John McEnroe
John McEnroe
Image: Getty

As I watched John McEnroe eat at the Rosa Mexicano restaurant, I began to know how Bjorn Borg felt. I had done everything I could to keep up with the guy across the table. I had arrived early. I had secured my seat. I had even greeted him as he walked in. But there was McEnroe, digging into his entrée before I even had a chance to order my own. I had been defeated at a game I was supposed to know how to play - the journalistic lunch.

It was a mix-up, to be sure, a bit of midday comedy that could have made a proper episode of Seinfeld. McEnroe was so single-minded in expressing his culinary desires, and the waitress and I so distracted by his presence, that no one at the table noticed that I had failed to secure a dish for myself until it was too late and the former world number one was the only one among us with solid food.

This was the McEnroe I knew from his days of tennis dominance - when he humbled Borg at Wimbledon in 1981 en route to seven grand-slam singles titles in six years. He was never the biggest or strongest player - just relentless and resourceful. His gift was conceptual. He could see all the angles on the court and knew when to go in for the kill, charging the net to deliver a winning volley with a flick of his incomparable left hand. There was always something mysterious about how he got where he was going - and now he was running over me, as if I were a European neophyte unaccustomed to the hard courts at Flushing Meadows.

"It's not like I'm someone that walks in and they go, 'Oh, my God, this guy - look at all his muscles,'" says McEnroe, still trim at 58, but with a head of hair as white as snow. "I looked at the tennis court almost like a geometry equation - you have to solve it."

McEnroe sat down at lunch to discuss his efforts to resolve a more intractable problem - what to do with yourself after you become too old to do what you do best. Unlike most of us, his midlife crisis began early. Since winning his last singles major in 1984, he has battled to reinvent himself. Although best known as a tennis commentator on US and UK television, he also has worked as an art dealer, rock guitarist, game-show host and talk-show host. Four decades after his first Wimbledon, he still plays on the men's senior tennis tour, although he is at a loss to explain exactly why.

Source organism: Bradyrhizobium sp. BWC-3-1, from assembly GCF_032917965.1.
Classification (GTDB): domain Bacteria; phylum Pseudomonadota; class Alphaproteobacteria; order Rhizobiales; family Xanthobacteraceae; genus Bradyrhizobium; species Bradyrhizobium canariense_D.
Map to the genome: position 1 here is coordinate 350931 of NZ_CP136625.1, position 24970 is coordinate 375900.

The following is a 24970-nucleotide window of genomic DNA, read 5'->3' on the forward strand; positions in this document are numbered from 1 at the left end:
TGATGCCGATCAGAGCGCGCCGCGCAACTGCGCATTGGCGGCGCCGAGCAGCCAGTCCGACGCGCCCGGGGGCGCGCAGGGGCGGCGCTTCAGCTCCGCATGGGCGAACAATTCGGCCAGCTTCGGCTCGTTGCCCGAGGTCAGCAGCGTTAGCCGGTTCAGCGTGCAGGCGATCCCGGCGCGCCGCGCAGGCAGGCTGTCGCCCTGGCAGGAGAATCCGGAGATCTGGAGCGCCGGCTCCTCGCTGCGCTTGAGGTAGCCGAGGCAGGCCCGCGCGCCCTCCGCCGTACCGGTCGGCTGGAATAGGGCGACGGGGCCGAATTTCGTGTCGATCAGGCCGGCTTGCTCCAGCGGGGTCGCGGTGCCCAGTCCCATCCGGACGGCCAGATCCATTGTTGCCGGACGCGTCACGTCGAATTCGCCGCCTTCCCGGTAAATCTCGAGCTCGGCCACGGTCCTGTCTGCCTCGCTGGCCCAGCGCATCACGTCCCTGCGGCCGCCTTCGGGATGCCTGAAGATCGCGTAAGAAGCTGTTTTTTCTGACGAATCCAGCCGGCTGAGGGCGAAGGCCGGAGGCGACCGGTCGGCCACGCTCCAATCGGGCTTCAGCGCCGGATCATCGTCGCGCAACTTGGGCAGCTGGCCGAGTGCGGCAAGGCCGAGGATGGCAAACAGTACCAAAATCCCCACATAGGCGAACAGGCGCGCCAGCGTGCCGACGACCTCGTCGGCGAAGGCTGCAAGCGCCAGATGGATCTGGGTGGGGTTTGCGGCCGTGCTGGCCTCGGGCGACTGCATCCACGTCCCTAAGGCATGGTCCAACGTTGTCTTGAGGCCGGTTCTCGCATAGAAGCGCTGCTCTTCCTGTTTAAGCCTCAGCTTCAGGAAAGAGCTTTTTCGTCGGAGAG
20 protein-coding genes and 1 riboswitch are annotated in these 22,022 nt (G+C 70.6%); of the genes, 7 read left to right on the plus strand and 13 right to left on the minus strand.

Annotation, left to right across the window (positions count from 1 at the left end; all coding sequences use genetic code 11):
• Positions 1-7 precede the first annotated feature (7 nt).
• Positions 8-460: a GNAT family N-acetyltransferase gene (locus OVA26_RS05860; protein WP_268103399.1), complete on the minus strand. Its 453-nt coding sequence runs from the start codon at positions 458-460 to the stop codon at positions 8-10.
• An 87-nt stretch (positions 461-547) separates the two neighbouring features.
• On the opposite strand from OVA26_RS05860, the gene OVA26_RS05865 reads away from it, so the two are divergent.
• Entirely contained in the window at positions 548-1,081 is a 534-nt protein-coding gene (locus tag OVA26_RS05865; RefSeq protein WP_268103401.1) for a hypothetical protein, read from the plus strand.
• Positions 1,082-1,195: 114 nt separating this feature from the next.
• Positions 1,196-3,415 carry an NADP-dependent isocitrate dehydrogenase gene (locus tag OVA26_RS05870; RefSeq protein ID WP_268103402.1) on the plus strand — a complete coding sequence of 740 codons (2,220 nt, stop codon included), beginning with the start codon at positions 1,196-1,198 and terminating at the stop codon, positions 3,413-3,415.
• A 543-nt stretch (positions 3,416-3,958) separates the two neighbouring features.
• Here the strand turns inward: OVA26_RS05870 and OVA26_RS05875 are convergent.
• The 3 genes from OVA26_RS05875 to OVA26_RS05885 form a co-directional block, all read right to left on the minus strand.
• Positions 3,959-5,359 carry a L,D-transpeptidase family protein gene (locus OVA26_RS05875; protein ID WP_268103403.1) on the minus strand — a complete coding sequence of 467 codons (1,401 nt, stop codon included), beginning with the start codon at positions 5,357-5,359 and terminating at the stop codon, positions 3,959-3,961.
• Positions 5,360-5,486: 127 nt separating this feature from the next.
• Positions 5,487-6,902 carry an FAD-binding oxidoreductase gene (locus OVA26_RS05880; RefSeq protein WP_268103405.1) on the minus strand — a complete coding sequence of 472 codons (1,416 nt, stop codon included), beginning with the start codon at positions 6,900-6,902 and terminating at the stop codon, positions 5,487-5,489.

"I actually sort of almost enjoy the whole process," is the way he puts it. "But I'll tell you when I [will] really know when I love tennis - when they don't pay me to play. Then we'll find out if I love it, and I hope that never happens, by the way. But that's reality."

His latest musings are set to appear in a memoir called But Seriously. A sequel to 2002's You Cannot Be Serious, an acclaimed account of his tennis career and personal highs and lows, the book focuses on his life as an ageing baby-boomer. He drops a lot of rock names along the way - from Mick Jagger and Keith Richards of the Rolling Stones to Robert Plant of Led Zeppelin and Tony Iommi of Black Sabbath. My favourite moment comes when he reveals that he plays golf with Roger Waters, formerly of Pink Floyd. I didn't expect that.

Knowing that McEnroe had just returned from covering Rafael Nadal's victory at the French Open, I had high hopes when lunch was suggested. In my mind's eye, I pictured him introducing me to a bottle of a fragrant bordeaux that he had just sampled during his fortnight in Paris.

Instead, we meet at noon at Rosa Mexicano across from Lincoln Center on Manhattan's west side. It is a chain that started on the east side in 1984 and serves the kind of Mexican food that was considered exciting in New York before real Mexicans began moving to our city en masse - guacamole made at the table, yada, yada, yada. Its airy two-story David Rockwell-designed interior creates the impression that you're dining in a fashionable shopping district of an upscale US Sun Belt locale - say, Scottsdale, Arizona. The best I was going to do was a margarita.

In his latest tome, McEnroe writes that he doesn't like to show up early for anything - even live television appearances - so I was ready when he arrived a few minutes late. He was friendlier than the infamous McEnroe of Centre Court - who called an umpire "the pits" and so appalled the crowd that he was booed when we walked on to play Borg in the 1980 final. But he wasn't much for small talk, either, and I could imagine why.

McEnroe and I both grew up in the glass-half-empty New York of the 1970s - he the son of a corporate lawyer, me the kid of a crime reporter - and my attitude is just as bad as his. When I asked why anyone should care about his life in recent years, he said he wondered about that himself. He appeared uncomfortable playing the literary game. No one, after all, is going to compare his latest offering to Remembrance of Things Past.

He was dressed casually in blue jeans, a blue V-neck T-shirt and a black denim jacket, topped off by a New York Mets cap. We talked about the previous night's game and he said he had taken his son. It had gone badly. Matt Harvey, once the best Mets pitcher, had left the game complaining of arm trouble. The worry for any Mets fan was that at 28, Harvey's best days were behind him. Lunching with an athlete who peaked at 25, I figured it best to keep such anxieties to myself.